Ad? Art? Ad?
03 Apr 2012 - Maria Kivimaa
“Sometimes, advertising is just art’s slush fund” stated Fast Company Magazine last week. After watching Samsung’s new advert Explore Your Dual World with human projection mapping, one cannot help but be intrigued by the relationship between art and ads and whether advertising can or should ever be considered as art. Or vice versa.
When does advertising become advertising? When it’s paid by a brand? When it tries to sell something? When the logo is big enough? Or is this a mindset thing as well? If it is, we are facing an opposite problem to art; most people want to close their mind from commercial alluring. So, unlike when recognising a piece of art and letting their mind be gracefully baffled by it, when recognising a commercial message one shuts their mind and bypasses it without thinking. A painting of a melting clock by Salvador Dali tells us about the meaning of time and life, a poster of an identical melting clock by a watch brand is selling watches.
And here we are, desperately trying to make people stop, think, feel and engage with brands. Does it necessarily have to be artists’ sole right to puzzle people? They are trying to sell their work as well; most galleries are just nicely disguised expensive shops with ineffective retail design and lot’s of whiteness.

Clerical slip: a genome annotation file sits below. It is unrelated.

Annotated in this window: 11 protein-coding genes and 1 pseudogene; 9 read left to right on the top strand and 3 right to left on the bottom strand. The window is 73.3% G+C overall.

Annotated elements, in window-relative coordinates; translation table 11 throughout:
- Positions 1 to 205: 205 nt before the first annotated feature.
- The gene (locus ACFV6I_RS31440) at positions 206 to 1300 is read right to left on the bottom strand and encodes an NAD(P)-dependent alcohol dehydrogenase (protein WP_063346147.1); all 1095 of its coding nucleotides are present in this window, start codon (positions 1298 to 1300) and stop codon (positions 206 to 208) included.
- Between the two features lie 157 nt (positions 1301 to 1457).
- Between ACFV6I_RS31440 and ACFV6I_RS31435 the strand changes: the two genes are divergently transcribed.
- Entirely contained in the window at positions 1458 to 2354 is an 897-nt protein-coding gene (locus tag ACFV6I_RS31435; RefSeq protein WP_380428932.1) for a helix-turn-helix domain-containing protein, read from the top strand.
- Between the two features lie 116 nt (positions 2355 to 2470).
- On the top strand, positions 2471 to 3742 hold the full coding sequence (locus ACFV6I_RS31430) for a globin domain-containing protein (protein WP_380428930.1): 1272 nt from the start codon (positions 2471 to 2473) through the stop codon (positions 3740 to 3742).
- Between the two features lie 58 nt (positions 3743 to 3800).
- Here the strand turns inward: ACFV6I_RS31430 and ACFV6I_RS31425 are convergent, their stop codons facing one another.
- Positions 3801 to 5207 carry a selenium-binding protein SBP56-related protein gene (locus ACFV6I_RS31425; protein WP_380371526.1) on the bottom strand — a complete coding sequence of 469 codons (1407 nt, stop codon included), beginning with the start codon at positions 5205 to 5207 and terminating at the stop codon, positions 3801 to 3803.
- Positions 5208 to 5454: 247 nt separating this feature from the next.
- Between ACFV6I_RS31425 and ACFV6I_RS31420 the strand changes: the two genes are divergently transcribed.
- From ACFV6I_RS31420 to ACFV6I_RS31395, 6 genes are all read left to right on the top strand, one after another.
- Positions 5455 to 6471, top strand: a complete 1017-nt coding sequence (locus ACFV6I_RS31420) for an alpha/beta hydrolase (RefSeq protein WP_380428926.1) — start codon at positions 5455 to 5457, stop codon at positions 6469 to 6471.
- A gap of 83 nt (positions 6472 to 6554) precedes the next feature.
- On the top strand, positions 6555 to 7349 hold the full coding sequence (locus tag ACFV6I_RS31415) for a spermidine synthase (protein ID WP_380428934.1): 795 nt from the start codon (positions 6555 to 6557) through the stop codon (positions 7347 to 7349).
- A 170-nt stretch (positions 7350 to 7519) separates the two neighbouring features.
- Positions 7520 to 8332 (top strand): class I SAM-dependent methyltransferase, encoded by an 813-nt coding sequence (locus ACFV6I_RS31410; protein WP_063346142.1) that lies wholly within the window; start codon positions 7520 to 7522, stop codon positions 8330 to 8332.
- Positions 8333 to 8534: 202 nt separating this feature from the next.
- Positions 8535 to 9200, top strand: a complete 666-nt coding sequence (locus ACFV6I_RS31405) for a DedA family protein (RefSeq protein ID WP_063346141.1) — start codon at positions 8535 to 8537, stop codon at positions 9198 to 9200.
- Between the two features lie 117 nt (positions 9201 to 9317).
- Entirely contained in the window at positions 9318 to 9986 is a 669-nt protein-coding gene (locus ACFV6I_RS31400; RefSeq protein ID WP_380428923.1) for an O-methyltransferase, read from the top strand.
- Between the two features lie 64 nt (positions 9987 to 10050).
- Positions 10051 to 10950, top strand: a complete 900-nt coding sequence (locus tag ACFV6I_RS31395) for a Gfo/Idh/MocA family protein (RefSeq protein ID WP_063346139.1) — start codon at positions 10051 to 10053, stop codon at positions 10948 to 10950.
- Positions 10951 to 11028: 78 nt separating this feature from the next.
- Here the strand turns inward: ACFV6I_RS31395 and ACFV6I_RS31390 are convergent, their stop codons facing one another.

Of course, art and advertising will never be the same (that would be a grim world). And you couldn’t possibly remove the logo from the watch ad, how would the people otherwise know what brand it is that’s talking to you. You’ve paid for this media space, for God’s sake.
But we could shake things up a little bit every now and then. Going artsy and wacky might not seem the best option in a board room full of distressed financial managers, but given the everlasting economic bleakness, maybe it is exactly the time to go down a slightly daunting and unknown path. Reaching friendship and interest groups (the new black) can be done outside Facebook and Pinterest – by pushing the boundaries, breaking the rules and going big, bold and beautiful.
Something like Samsung just did. Or Cartier’s recent ad-come-short-film L’Odyssee, For a moment I wasn’t sure if I what I was watching. But I was dazzled. And I have never before in my life own or even wanted to own diamonds or pearls.
If we did this a bit more often, maybe the line between art and ads would become a bit more flexible. Perhaps people would allow brands to talk to them a little bit more, even when the logo is visible. We just need to occasionally open their minds a little bit and earn their attention.
That’s what artists have done through centuries.
Over to you. I’m sure there must be other mind-blowing examples of ads borderlining art. Comments, please!